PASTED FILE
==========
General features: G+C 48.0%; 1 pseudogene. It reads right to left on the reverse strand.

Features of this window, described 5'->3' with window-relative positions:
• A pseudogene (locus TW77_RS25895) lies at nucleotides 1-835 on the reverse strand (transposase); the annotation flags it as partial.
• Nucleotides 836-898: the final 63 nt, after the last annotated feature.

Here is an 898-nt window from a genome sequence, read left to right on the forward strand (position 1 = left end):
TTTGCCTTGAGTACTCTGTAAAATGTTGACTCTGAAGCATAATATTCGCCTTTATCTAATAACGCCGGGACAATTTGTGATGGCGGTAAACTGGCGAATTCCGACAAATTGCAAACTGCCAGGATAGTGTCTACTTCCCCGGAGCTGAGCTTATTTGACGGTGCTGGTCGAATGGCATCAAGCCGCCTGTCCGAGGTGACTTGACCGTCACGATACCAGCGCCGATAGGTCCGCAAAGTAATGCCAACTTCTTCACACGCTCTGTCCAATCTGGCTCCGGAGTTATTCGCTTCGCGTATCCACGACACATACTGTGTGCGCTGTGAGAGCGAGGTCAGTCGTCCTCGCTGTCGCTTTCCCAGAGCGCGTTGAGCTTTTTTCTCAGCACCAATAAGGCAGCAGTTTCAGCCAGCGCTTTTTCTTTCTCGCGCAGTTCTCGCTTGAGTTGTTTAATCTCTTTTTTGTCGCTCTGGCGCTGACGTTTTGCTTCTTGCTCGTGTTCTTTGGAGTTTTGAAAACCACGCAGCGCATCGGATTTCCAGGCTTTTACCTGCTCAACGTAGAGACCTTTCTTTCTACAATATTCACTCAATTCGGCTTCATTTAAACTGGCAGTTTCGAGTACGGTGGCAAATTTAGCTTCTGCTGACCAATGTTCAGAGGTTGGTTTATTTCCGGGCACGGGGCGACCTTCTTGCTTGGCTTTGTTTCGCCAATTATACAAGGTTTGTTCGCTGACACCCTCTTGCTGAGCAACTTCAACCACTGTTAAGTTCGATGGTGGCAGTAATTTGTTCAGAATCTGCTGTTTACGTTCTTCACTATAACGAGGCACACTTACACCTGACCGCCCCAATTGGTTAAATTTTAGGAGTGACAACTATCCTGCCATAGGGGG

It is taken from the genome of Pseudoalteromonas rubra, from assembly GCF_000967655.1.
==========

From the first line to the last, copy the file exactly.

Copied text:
General features: G+C 48.0%; 1 pseudogene. It reads right to left on the reverse strand.

Features of this window, described 5'->3' with window-relative positions:
• A pseudogene (locus TW77_RS25895) lies at nucleotides 1-835 on the reverse strand (transposase); the annotation flags it as partial.
• Nucleotides 836-898: the final 63 nt, after the last annotated feature.

Here is an 898-nt window from a genome sequence, read left to right on the forward strand (position 1 = left end):
TTTGCCTTGAGTACTCTGTAAAATGTTGACTCTGAAGCATAATATTCGCCTTTATCTAATAACGCCGGGACAATTTGTGATGGCGGTAAACTGGCGAATTCCGACAAATTGCAAACTGCCAGGATAGTGTCTACTTCCCCGGAGCTGAGCTTATTTGACGGTGCTGGTCGAATGGCATCAAGCCGCCTGTCCGAGGTGACTTGACCGTCACGATACCAGCGCCGATAGGTCCGCAAAGTAATGCCAACTTCTTCACACGCTCTGTCCAATCTGGCTCCGGAGTTATTCGCTTCGCGTATCCACGACACATACTGTGTGCGCTGTGAGAGCGAGGTCAGTCGTCCTCGCTGTCGCTTTCCCAGAGCGCGTTGAGCTTTTTTCTCAGCACCAATAAGGCAGCAGTTTCAGCCAGCGCTTTTTCTTTCTCGCGCAGTTCTCGCTTGAGTTGTTTAATCTCTTTTTTGTCGCTCTGGCGCTGACGTTTTGCTTCTTGCTCGTGTTCTTTGGAGTTTTGAAAACCACGCAGCGCATCGGATTTCCAGGCTTTTACCTGCTCAACGTAGAGACCTTTCTTTCTACAATATTCACTCAATTCGGCTTCATTTAAACTGGCAGTTTCGAGTACGGTGGCAAATTTAGCTTCTGCTGACCAATGTTCAGAGGTTGGTTTATTTCCGGGCACGGGGCGACCTTCTTGCTTGGCTTTGTTTCGCCAATTATACAAGGTTTGTTCGCTGACACCCTCTTGCTGAGCAACTTCAACCACTGTTAAGTTCGATGGTGGCAGTAATTTGTTCAGAATCTGCTGTTTACGTTCTTCACTATAACGAGGCACACTTACACCTGACCGCCCCAATTGGTTAAATTTTAGGAGTGACAACTATCCTGCCATAGGGGG

It is taken from the genome of Pseudoalteromonas rubra, from assembly GCF_000967655.1.